Pre-pubescent boys line up, hushed. Their faces looked determined, only to be betrayed by fearful, anxious eyes. One by one, their names are called. They walk slowly, pull their shorts down, and hop on a make-shift table, supine. Like all Filipino children, they have to go through this, a ritual that dates back to Biblical times. If they don't, society will forever brand them as impotent. Sissies.
These children don't know how modern medicine has made it so much easier for them than it was for their forefathers who had to experience the painful agony of the summer ritual. There were no anesthetics then, only guava leaves that were laboriously chewed to distract the would-be men from the pain and the gore. After the cool bath in the stream came the glorious advent of manhood. It was—and still is—a ceremony. The ultimate father-and-son moment.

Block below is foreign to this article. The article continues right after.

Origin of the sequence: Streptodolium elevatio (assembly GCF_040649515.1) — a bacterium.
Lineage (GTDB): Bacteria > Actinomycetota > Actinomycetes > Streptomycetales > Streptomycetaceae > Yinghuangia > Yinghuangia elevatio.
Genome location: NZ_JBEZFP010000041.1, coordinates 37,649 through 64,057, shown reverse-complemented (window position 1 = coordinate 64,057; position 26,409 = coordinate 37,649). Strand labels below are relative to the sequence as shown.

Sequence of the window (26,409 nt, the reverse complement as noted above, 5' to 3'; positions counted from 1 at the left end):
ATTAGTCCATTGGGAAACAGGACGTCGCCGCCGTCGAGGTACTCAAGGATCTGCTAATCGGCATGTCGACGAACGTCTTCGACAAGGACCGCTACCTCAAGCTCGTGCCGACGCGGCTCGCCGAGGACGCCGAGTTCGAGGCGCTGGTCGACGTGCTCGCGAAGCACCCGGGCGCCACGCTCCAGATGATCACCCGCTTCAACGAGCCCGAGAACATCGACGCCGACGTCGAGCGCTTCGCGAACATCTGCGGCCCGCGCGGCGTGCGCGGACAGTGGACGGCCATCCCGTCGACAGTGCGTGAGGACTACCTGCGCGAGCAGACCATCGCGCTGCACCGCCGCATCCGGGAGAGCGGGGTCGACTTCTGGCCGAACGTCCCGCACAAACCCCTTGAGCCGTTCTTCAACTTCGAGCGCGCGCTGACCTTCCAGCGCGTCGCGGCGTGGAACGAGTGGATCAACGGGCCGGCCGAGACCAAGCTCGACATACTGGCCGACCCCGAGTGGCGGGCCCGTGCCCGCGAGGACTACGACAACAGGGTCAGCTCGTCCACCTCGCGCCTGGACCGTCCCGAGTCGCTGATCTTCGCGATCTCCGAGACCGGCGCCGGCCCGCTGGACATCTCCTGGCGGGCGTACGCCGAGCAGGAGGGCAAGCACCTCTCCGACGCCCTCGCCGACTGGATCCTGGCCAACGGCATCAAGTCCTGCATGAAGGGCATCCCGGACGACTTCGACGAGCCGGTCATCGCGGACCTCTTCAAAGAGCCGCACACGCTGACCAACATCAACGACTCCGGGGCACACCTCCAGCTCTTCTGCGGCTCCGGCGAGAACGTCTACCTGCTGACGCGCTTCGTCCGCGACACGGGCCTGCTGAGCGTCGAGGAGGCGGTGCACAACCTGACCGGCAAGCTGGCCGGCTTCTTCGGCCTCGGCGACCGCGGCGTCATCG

I stand from a distance. The boy, whose turn it is, covers his eyes, refusing to look beneath. A barangay health worker says, "Be a man, now. This won't hurt a bit." She injects an anesthetic, waits for a few seconds, and asks, "Does this hurt?" The boy doesn't squirm when she pulls the prepuce and clips it with a metallic device, revealing portions of the glans penis. It's time. She makes a clean cut, tearing open the foreskin. Like someone who has done this a million times, she makes clean, fast sutures. The bleeding stops. She dabs a cotton soaked in disinfectant before putting on a clean gauze. The boy shudders and cries quietly. It's over.
The boy walks funny. He stretches his garterized shorts to the maximum, a movement he will have to master for the next couple of days before the wound completely heals. And in his face is a childlike look of triumph. I've been through this; I can do anything.